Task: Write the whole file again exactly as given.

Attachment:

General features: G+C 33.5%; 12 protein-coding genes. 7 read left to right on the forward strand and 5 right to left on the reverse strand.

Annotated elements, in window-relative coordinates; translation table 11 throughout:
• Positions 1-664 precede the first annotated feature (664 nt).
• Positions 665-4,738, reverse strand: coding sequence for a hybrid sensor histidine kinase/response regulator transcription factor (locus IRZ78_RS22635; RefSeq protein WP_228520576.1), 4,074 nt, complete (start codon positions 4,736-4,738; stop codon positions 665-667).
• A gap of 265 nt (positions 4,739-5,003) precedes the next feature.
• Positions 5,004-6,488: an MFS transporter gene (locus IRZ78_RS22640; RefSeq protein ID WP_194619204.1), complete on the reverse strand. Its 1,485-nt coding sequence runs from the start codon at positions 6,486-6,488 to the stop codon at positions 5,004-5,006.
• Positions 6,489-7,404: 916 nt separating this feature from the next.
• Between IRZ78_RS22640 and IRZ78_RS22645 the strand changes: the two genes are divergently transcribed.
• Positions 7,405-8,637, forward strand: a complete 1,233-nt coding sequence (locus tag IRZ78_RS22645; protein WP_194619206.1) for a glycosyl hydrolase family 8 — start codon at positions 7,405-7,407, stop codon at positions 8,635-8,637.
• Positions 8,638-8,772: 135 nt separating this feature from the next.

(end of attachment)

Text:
General features: G+C 33.5%; 12 protein-coding genes. 7 read left to right on the forward strand and 5 right to left on the reverse strand.

Annotated elements, in window-relative coordinates; translation table 11 throughout:
• Positions 1-664 precede the first annotated feature (664 nt).
• Positions 665-4,738, reverse strand: coding sequence for a hybrid sensor histidine kinase/response regulator transcription factor (locus IRZ78_RS22635; RefSeq protein WP_228520576.1), 4,074 nt, complete (start codon positions 4,736-4,738; stop codon positions 665-667).
• A gap of 265 nt (positions 4,739-5,003) precedes the next feature.
• Positions 5,004-6,488: an MFS transporter gene (locus IRZ78_RS22640; RefSeq protein ID WP_194619204.1), complete on the reverse strand. Its 1,485-nt coding sequence runs from the start codon at positions 6,486-6,488 to the stop codon at positions 5,004-5,006.
• Positions 6,489-7,404: 916 nt separating this feature from the next.
• Between IRZ78_RS22640 and IRZ78_RS22645 the strand changes: the two genes are divergently transcribed.
• Positions 7,405-8,637, forward strand: a complete 1,233-nt coding sequence (locus tag IRZ78_RS22645; protein WP_194619206.1) for a glycosyl hydrolase family 8 — start codon at positions 7,405-7,407, stop codon at positions 8,635-8,637.
• Positions 8,638-8,772: 135 nt separating this feature from the next.